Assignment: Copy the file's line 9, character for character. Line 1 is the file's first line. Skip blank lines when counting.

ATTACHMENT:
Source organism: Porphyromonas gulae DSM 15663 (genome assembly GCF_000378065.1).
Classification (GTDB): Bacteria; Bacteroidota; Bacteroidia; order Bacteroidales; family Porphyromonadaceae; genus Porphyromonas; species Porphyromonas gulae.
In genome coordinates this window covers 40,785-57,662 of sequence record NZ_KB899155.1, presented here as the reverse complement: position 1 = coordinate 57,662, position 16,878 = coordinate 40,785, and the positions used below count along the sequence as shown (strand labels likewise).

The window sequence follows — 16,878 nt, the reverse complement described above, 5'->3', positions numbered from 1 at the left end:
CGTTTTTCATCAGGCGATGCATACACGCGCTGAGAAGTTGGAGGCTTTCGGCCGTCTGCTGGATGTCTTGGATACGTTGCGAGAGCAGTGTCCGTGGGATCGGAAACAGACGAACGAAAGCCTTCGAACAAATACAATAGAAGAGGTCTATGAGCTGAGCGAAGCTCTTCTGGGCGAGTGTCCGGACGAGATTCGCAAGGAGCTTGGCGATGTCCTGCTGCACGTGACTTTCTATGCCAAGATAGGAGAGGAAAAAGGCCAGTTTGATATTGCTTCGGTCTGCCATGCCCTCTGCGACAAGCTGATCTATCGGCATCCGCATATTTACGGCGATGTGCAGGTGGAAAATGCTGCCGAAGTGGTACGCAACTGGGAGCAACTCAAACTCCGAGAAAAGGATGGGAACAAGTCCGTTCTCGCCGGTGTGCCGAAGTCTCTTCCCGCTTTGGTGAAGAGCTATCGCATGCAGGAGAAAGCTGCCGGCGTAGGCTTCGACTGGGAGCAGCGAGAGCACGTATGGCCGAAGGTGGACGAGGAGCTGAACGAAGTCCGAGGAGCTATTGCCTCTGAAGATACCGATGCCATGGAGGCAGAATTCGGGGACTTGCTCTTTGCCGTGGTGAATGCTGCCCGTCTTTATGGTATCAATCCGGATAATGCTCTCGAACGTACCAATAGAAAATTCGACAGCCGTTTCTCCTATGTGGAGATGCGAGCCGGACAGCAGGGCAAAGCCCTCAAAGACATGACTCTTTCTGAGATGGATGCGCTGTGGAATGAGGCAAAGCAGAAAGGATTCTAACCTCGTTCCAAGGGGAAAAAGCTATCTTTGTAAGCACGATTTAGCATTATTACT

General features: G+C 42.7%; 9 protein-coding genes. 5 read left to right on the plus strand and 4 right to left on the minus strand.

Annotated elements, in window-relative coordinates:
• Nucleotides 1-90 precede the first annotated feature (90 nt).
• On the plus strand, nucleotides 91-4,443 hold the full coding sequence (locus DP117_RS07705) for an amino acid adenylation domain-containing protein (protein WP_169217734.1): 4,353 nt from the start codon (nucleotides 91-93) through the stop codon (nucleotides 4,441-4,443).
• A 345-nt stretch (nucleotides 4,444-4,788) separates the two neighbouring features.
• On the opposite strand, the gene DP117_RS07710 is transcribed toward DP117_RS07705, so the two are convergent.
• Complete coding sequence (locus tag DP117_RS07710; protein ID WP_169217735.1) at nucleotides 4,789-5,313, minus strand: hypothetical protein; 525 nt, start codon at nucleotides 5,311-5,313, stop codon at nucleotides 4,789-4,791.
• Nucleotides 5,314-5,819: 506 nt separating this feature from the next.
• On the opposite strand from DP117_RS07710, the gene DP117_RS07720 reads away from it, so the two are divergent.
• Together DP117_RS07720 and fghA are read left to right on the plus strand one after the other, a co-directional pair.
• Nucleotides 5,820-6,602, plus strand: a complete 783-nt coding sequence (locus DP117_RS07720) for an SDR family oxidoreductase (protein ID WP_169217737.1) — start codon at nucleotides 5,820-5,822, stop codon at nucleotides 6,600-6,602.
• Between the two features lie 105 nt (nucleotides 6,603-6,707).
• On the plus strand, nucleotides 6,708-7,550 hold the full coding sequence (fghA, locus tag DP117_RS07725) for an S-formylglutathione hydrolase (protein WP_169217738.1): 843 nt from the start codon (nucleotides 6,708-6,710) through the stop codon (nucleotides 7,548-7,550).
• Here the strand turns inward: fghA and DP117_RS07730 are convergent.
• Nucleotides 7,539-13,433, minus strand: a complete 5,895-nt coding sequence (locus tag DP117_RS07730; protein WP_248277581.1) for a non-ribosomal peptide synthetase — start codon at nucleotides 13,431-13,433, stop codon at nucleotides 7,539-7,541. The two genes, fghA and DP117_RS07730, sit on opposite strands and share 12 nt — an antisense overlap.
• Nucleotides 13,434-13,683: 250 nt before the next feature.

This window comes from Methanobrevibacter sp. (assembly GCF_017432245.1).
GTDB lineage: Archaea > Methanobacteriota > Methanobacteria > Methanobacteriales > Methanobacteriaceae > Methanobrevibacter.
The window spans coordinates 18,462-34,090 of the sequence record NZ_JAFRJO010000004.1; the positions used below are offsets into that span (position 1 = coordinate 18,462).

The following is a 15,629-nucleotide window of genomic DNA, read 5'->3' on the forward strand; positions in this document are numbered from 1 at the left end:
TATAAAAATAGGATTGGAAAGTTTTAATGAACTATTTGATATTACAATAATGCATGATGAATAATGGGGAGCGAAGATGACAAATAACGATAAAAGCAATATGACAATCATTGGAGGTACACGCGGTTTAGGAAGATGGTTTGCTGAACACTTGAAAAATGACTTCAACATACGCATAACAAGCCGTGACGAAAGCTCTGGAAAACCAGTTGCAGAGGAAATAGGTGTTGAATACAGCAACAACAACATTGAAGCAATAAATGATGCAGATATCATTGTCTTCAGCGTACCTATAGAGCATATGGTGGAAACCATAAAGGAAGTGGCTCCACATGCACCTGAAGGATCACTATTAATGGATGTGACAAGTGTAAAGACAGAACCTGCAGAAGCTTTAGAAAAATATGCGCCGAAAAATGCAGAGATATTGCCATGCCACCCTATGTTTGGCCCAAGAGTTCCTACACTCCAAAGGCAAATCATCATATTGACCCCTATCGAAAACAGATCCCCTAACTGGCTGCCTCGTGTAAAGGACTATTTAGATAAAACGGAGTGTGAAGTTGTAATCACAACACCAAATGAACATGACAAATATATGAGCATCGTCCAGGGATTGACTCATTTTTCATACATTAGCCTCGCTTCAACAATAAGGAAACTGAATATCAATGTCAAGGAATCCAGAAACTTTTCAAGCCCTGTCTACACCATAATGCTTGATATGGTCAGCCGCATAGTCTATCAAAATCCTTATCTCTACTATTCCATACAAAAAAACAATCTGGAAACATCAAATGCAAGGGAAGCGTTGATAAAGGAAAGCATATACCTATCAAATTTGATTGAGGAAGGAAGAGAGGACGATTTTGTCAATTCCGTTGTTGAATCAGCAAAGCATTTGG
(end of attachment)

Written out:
• On the plus strand, nucleotides 91-4,443 hold the full coding sequence (locus DP117_RS07705) for an amino acid adenylation domain-containing protein (protein WP_169217734.1): 4,353 nt from the start codon (nucleotides 91-93) through the stop codon (nucleotides 4,441-4,443).